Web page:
Monday, June 14, 2010

Hungary continued her long spasmodic decline – missing 1970 World Cup, ending 4th at European Championship 1972, and again failing to qualify for World Cup 1974. Unlike the wave-like ups and downs of Czechoslovakia, Hungary was clearly declining, so temporary similarity to her western neighbour is misleading. The national team was able to produce occasional fit of small success, but for the clubs the road ended pretty much in 1975, so 1974 is more or less the last year of strong club football. Ujpesti Dosza dominated domestic football, winning its 15th title and 5th in a row from 1970 on.
Now, Lilak (the Purples) are the oldest existing club in Hungary. The football section is not as old, but since it belongs to the all-sports club, the oldest it is, despite the grumbling of MTK and Ferencvaros. The rivalry is Budapest-based and like many other countries Budapest ruled local football and in the first half of the 20th century it was largely MTK – Ferencvaros rivalry, Ujpest coming third. Things changed when the Communists took power: old ‘tainted’ clubs had to be diminished or eliminated one way or the other. Ferencvaros was the most tainted, accused with supporting the old Admiral Horthy’s regime and became the black sheep. And similarly to elsewhere in Eastern Europe, the ‘fascist’ club was not only the most popular, but particularly popular with the working class. The Communists, championing the ‘working class’ curiously ostracized working class sport clubs, but never mind for now. The prime result is the building of mythology and resistance: Ferencvaros became the oppressed ‘people’s’ club opposing the ‘state’ clubs. The state copied the prime model – USSR – and quickly established the classic ‘working class’ clubs dear to all: the Army (Honved) and the Police. In the Hungarian class a step further was taken to outdo the prime model – not one, but two Police clubs: MTK was taken by the Secret Police in 1949. Ujpest was taken simply by the Police in 1950. All clubs were properly renamed to purge them from their ‘bourgeois past’ and Ujpest became Budapesti Dosza – named after medieval Transylvanian-born leader of peasant revolt. The 1950s – the great decade of Hungarian football – was dominated by Honved and MTK (under different names). During the failed revolt in 1956 old names were restored with two exceptions: Honved remained (and restored its original name Kispest in 1990) and Budapesti Dosza became Ujpesti Dosza. MTK was no longer Police club, so ‘Lilak’ remained the club of regular and secret Police. Correspongingly, Honved and MTK lost their grip, replaced by Ferencvaros – Ujpesti Dosza dominance in the classic clear opposition of ‘people’ vs ‘the state’. Naturally, Ferencvaros were victimized, cheated, oppressed, etc. For the numerous fans of Ujpesti Dosza remained the discomfort of supporting cops’ club when cheering yet another title. The first half of the 1970s was entirely Lilak – and politics aside, football arguments spoke in their favour. Ferencvaros was aging and Ujpesti Dosza had younger squad. They were also able to replace old players smoothly and reached their peak in 1974.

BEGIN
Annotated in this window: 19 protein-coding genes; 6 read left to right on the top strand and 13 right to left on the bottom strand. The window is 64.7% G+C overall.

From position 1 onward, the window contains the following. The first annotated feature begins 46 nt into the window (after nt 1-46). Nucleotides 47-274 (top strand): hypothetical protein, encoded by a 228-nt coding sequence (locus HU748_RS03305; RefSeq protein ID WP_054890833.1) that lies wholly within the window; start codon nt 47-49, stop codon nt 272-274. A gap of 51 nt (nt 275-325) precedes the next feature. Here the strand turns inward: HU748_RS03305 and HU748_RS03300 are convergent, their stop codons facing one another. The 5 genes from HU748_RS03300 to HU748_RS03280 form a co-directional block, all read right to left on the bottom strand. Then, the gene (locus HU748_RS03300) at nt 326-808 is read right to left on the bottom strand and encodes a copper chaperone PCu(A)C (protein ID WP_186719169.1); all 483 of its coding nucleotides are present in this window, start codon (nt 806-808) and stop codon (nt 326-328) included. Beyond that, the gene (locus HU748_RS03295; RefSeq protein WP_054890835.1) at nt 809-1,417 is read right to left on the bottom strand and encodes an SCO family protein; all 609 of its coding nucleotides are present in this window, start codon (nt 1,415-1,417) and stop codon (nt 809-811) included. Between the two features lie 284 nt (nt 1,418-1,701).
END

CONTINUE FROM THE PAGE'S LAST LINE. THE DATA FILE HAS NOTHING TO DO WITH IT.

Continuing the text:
Top, left to right: Szentmihalyi, Kolar, P. Juhasz, Nosko, Dunai III, Harsanyi, Horvath, Dunai II, Szigethi.
Bottom: Fazekas, Fekete, A. Toth, Bene, Zambo, Kellner, L. Nagy.
Almost everybody played for the national team, always a sign of strong team. But there was more: in 1974 the Ujpesti Dosza came very close to playing total football unlike Ferencvaros. The arch-rivals had to change almost the whole team at that time and their very young squad lacked experience – I saw both clubs live at that time and Ujpesti Dosza were fun; Ferencvaros were not. Lilak seemed to have the right chemistry, the right skill and intelligence, and the right policy – for example, Bene was nearing retirement, but Fekete was expected not only to replace him, but to become the next ‘big player’. Both played together, the transition was to go smoothly. Well, Fekete did not become big star… but for the moment everything was great, temporary obscuring the deepening crisis of Hungarian football. Ferencvaros got the cup. Unlike Ujpesti Dozsa, ‘Fradi’ were not made yet – it was young squad, not fully formed, and far from reaching its potential. Transitional team.

Top, left to right: Gyozo Martos, Istvan Juhasz, Istvan Geczi, Miklos Pancsics, Peter Vepi, Istvan Megyesi, Ferenc Csanadi – coach.
Bottom: Istvan Szoke, Laszlo Branikovits, Jozsef Mucha, Zoltan Ebedli, Zoltan Engelbrecht. Both winning clubs performed well in the European club tournaments. More layers eclipsing reality.